When we make friends, it can help to have something in common. Researchers and anyone who has ever struck up conversation with a stranger knows this. But a new study published in the Proceedings of the National Academy of Sciences finds that commonality among friends goes far deeper: Friends resemble each other genetically. In fact, the genetic similarity was enough to create a rubric from which researchers can predict, based on genes, who in a group will be friends at about the same level of confidence that scientists currently have for predicting a person's chances of obesity or schizophrenia.
Friends, it turns out, have about the same amount of genes in common as fourth cousins, or people who have the same great-great-great grandparents, which amounts to about 1 percent of genes, according to the study.
"One percent may not sound like much to the layperson, but to geneticists it is a significant number," Nicholas Christakis, professor of sociology, evolutionary biology, and medicine at Yale, and a lead author on the study, said in a press release. “And how remarkable: Most people don't even know who their fourth cousins are! Yet we are somehow, among a myriad of possibilities, managing to select as friends the people who resemble our kin."
The researchers pulled data from 1,932 individuals—most of whom were of European descent—controlled for already well-established factors like people's tendency to befriend those of similar ethnic backgrounds. The study compared pairs of unrelated friends against pairs of unrelated strangers.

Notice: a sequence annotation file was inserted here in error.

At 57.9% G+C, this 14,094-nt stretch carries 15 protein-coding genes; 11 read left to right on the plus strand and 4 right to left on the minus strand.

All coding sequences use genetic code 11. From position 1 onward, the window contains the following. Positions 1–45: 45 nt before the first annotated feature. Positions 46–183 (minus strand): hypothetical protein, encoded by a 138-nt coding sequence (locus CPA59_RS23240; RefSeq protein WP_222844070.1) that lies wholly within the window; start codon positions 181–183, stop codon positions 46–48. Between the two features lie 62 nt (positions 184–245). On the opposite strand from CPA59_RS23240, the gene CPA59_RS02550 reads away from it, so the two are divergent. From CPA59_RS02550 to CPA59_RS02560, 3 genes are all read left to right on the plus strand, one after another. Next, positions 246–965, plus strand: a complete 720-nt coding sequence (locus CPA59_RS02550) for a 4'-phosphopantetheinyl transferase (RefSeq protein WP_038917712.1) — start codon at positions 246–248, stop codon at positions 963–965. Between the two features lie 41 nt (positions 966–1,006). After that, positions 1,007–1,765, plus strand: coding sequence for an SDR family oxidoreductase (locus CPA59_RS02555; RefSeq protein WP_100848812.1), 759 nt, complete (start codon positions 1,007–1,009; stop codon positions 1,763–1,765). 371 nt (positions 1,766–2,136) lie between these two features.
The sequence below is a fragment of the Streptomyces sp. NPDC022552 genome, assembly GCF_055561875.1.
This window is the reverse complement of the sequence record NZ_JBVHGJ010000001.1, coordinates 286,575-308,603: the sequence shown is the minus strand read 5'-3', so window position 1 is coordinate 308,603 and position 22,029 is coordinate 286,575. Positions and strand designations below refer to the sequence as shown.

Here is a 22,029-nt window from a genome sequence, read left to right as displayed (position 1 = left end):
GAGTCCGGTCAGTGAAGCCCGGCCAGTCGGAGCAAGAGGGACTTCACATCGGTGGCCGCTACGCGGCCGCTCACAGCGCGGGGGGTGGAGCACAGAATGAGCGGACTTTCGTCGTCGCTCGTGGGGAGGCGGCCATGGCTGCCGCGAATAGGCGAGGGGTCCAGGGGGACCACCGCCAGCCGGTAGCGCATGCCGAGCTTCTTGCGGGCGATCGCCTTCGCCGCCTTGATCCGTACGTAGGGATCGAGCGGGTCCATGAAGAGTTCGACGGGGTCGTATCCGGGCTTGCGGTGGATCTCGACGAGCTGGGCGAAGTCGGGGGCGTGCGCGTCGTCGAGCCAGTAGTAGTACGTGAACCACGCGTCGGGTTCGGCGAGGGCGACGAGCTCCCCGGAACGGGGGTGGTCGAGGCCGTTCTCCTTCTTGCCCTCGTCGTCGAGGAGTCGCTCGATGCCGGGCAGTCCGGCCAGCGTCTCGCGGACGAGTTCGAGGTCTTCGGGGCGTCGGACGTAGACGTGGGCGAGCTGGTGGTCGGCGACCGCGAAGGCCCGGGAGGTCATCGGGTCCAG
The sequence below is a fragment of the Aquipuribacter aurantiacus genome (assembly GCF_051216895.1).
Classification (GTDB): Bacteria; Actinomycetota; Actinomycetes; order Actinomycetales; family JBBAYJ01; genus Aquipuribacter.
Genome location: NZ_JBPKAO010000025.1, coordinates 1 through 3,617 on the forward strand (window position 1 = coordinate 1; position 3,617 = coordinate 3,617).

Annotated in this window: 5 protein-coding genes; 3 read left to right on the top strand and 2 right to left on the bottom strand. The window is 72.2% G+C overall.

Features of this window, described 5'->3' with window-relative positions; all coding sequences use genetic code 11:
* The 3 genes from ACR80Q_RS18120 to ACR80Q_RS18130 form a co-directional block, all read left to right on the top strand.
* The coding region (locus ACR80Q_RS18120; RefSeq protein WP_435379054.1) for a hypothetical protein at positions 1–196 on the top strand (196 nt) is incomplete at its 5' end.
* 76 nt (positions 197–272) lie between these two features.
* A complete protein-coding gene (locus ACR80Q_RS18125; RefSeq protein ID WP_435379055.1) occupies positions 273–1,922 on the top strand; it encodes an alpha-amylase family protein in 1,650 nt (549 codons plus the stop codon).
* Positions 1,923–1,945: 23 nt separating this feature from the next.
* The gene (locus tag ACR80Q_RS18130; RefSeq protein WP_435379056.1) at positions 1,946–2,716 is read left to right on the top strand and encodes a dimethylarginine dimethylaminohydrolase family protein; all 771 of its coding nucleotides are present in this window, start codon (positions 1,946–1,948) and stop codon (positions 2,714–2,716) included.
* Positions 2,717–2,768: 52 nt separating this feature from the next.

"We have more DNA in common with the people we pick as friends than we do with strangers in the same population," James Fowler, professor of medical genetics and political science at U.C. San Diego and a lead author on the study, said in a press release.
Fowler and Christakis found that friends are most similar in genes that affect sense of smell, which comes with no obvious explanation. They hypothesize that people with similar smell-genetics might encounter each other in similarly smelling environments and then become friends, but suspect that “there is more to the story than that.”
On the other hand, friends are the most genetically dissimilar in genes that affect immunity. That difference has a clear benefit, according to the researchers: Interacting with people who withstand different pathogens than you do reduces them from spreading between you and them.
“It seems that our fitness depends not only on our own genetic constitutions, but also on the genetic constitutions of our friends,” Christakis said.
But with no obvious signal that alerts others to our genetic immunity, how do we select friends with that genetic difference? We have no idea.
Next research question—why do dog owners look like their dogs?